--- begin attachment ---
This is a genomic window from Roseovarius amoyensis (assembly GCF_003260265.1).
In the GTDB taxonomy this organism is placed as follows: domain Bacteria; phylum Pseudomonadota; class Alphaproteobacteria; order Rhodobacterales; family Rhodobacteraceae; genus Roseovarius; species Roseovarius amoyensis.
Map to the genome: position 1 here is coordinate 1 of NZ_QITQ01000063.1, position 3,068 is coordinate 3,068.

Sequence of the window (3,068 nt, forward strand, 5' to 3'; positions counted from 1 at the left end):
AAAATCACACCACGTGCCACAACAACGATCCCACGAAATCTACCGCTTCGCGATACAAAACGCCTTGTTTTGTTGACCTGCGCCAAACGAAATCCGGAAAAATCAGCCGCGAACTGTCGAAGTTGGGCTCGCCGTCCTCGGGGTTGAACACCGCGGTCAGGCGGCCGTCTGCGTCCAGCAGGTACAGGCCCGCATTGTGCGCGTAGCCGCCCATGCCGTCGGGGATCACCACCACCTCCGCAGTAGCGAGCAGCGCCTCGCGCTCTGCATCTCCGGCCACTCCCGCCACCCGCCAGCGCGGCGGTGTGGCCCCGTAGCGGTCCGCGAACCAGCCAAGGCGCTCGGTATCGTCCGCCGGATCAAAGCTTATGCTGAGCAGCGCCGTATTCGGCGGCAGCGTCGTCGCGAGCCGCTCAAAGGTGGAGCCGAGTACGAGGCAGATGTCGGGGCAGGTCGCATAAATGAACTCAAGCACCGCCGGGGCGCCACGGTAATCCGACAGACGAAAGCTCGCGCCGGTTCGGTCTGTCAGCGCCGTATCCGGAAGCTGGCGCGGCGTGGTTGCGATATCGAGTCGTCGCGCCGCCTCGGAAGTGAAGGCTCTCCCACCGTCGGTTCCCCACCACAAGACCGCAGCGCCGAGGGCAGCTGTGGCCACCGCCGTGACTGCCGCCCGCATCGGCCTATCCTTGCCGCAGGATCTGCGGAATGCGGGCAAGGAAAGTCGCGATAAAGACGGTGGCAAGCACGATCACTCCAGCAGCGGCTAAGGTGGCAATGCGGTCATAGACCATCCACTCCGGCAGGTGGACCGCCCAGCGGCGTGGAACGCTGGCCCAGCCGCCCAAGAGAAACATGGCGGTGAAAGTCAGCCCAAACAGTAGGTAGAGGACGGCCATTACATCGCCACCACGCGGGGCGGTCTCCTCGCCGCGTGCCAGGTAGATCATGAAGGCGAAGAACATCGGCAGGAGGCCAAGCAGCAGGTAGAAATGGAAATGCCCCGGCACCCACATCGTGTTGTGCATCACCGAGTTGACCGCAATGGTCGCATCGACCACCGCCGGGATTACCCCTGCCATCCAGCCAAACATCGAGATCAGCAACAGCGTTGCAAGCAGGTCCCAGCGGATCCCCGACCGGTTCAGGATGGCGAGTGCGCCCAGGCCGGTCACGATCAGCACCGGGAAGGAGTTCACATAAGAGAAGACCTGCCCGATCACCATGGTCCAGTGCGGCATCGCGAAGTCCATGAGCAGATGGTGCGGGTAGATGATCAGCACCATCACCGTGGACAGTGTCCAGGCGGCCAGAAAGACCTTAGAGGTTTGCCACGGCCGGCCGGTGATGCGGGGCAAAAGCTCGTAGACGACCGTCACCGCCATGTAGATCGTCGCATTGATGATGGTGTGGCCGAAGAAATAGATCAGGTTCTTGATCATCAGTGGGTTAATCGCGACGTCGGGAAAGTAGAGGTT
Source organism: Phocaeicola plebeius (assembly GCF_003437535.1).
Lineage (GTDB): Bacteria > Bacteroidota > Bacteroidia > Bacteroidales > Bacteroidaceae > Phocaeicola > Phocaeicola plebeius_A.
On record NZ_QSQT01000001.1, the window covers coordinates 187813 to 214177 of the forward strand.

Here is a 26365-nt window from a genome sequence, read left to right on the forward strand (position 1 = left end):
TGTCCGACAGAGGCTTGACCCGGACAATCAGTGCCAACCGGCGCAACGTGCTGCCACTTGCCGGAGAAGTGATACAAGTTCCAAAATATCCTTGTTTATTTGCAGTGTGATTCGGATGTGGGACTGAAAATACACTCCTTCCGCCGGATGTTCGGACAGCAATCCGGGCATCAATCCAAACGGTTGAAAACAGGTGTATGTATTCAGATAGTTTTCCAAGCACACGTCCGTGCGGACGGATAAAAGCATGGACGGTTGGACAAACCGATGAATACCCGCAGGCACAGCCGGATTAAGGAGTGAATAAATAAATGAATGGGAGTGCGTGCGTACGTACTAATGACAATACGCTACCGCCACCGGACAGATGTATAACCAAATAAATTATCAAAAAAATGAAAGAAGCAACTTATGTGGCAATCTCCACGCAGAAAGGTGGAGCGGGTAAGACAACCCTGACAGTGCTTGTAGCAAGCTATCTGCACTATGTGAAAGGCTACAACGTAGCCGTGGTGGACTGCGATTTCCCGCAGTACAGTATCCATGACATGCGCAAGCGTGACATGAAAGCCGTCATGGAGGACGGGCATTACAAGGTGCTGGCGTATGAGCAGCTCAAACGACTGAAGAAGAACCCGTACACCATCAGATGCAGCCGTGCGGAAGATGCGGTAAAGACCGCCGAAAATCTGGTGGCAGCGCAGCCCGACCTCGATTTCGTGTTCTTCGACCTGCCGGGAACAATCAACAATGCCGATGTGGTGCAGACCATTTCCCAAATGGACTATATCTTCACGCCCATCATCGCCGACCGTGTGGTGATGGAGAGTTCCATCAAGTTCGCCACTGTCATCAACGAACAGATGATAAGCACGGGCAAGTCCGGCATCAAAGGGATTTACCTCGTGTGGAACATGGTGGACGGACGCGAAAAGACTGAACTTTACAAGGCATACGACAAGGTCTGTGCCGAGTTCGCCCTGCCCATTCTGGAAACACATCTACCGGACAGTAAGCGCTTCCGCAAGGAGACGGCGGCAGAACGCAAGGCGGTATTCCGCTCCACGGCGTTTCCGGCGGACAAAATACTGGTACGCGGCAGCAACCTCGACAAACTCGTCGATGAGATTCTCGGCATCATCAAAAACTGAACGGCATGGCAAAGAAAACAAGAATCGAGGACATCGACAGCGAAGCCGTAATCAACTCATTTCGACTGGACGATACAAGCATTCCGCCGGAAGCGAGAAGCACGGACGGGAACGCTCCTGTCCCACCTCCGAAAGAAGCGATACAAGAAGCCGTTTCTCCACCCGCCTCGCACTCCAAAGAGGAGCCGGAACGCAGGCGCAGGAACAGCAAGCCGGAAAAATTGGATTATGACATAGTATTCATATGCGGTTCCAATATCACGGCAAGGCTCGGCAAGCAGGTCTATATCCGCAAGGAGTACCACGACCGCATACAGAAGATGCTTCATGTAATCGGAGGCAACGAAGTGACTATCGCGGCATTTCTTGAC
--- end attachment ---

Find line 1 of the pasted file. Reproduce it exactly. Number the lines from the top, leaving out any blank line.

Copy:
This is a genomic window from Roseovarius amoyensis (assembly GCF_003260265.1).